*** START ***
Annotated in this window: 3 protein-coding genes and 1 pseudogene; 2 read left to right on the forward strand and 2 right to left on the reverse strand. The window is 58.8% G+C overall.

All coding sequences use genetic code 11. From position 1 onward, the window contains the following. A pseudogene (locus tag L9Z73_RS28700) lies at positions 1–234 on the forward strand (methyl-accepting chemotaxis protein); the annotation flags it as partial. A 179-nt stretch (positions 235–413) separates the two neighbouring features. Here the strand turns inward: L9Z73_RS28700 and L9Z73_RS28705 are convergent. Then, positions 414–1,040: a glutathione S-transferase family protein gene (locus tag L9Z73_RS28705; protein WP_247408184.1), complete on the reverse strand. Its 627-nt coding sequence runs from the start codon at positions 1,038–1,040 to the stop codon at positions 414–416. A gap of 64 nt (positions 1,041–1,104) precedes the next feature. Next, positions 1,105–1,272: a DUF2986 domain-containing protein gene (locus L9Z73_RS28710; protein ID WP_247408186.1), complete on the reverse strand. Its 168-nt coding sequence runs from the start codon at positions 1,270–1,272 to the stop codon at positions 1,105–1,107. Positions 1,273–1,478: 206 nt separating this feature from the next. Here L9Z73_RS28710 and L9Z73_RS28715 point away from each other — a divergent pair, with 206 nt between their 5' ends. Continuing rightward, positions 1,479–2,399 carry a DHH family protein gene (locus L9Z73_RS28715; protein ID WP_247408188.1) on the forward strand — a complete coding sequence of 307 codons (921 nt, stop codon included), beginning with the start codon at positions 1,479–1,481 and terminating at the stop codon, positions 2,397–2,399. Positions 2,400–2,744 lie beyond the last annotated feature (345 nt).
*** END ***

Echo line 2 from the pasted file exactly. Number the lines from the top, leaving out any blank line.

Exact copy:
All coding sequences use genetic code 11. From position 1 onward, the window contains the following. A pseudogene (locus tag L9Z73_RS28700) lies at positions 1–234 on the forward strand (methyl-accepting chemotaxis protein); the annotation flags it as partial. A 179-nt stretch (positions 235–413) separates the two neighbouring features. Here the strand turns inward: L9Z73_RS28700 and L9Z73_RS28705 are convergent. Then, positions 414–1,040: a glutathione S-transferase family protein gene (locus tag L9Z73_RS28705; protein WP_247408184.1), complete on the reverse strand. Its 627-nt coding sequence runs from the start codon at positions 1,038–1,040 to the stop codon at positions 414–416. A gap of 64 nt (positions 1,041–1,104) precedes the next feature. Next, positions 1,105–1,272: a DUF2986 domain-containing protein gene (locus L9Z73_RS28710; protein ID WP_247408186.1), complete on the reverse strand. Its 168-nt coding sequence runs from the start codon at positions 1,270–1,272 to the stop codon at positions 1,105–1,107. Positions 1,273–1,478: 206 nt separating this feature from the next. Here L9Z73_RS28710 and L9Z73_RS28715 point away from each other — a divergent pair, with 206 nt between their 5' ends. Continuing rightward, positions 1,479–2,399 carry a DHH family protein gene (locus L9Z73_RS28715; protein ID WP_247408188.1) on the forward strand — a complete coding sequence of 307 codons (921 nt, stop codon included), beginning with the start codon at positions 1,479–1,481 and terminating at the stop codon, positions 2,397–2,399. Positions 2,400–2,744 lie beyond the last annotated feature (345 nt).